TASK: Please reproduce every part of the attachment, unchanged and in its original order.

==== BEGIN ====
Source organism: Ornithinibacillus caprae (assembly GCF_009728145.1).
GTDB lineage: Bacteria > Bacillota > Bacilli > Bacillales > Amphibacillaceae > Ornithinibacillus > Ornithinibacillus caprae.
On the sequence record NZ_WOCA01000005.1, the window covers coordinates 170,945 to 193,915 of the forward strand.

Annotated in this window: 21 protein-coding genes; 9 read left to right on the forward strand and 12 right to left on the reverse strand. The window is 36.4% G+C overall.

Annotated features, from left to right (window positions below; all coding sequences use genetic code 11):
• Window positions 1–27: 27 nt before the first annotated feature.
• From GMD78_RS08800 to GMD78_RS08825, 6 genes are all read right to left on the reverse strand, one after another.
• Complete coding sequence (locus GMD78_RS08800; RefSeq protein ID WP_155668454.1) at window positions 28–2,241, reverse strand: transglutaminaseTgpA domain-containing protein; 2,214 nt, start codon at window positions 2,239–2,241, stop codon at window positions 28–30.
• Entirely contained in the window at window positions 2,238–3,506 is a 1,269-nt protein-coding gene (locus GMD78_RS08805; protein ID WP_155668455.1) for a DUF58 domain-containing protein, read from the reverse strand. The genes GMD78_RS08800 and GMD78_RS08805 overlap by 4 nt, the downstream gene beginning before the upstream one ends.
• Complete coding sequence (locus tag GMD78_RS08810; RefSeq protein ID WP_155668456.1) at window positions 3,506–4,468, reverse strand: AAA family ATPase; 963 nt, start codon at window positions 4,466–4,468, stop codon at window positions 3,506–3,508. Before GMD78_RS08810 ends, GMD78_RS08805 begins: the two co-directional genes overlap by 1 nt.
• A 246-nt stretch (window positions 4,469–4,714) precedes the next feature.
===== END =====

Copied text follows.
Source organism: Ornithinibacillus caprae (assembly GCF_009728145.1).
GTDB lineage: Bacteria > Bacillota > Bacilli > Bacillales > Amphibacillaceae > Ornithinibacillus > Ornithinibacillus caprae.
On the sequence record NZ_WOCA01000005.1, the window covers coordinates 170,945 to 193,915 of the forward strand.

Annotated in this window: 21 protein-coding genes; 9 read left to right on the forward strand and 12 right to left on the reverse strand. The window is 36.4% G+C overall.

Annotated features, from left to right (window positions below; all coding sequences use genetic code 11):
• Window positions 1–27: 27 nt before the first annotated feature.
• From GMD78_RS08800 to GMD78_RS08825, 6 genes are all read right to left on the reverse strand, one after another.
• Complete coding sequence (locus GMD78_RS08800; RefSeq protein ID WP_155668454.1) at window positions 28–2,241, reverse strand: transglutaminaseTgpA domain-containing protein; 2,214 nt, start codon at window positions 2,239–2,241, stop codon at window positions 28–30.
• Entirely contained in the window at window positions 2,238–3,506 is a 1,269-nt protein-coding gene (locus GMD78_RS08805; protein ID WP_155668455.1) for a DUF58 domain-containing protein, read from the reverse strand. The genes GMD78_RS08800 and GMD78_RS08805 overlap by 4 nt, the downstream gene beginning before the upstream one ends.
• Complete coding sequence (locus tag GMD78_RS08810; RefSeq protein ID WP_155668456.1) at window positions 3,506–4,468, reverse strand: AAA family ATPase; 963 nt, start codon at window positions 4,466–4,468, stop codon at window positions 3,506–3,508. Before GMD78_RS08810 ends, GMD78_RS08805 begins: the two co-directional genes overlap by 1 nt.
• A 246-nt stretch (window positions 4,469–4,714) precedes the next feature.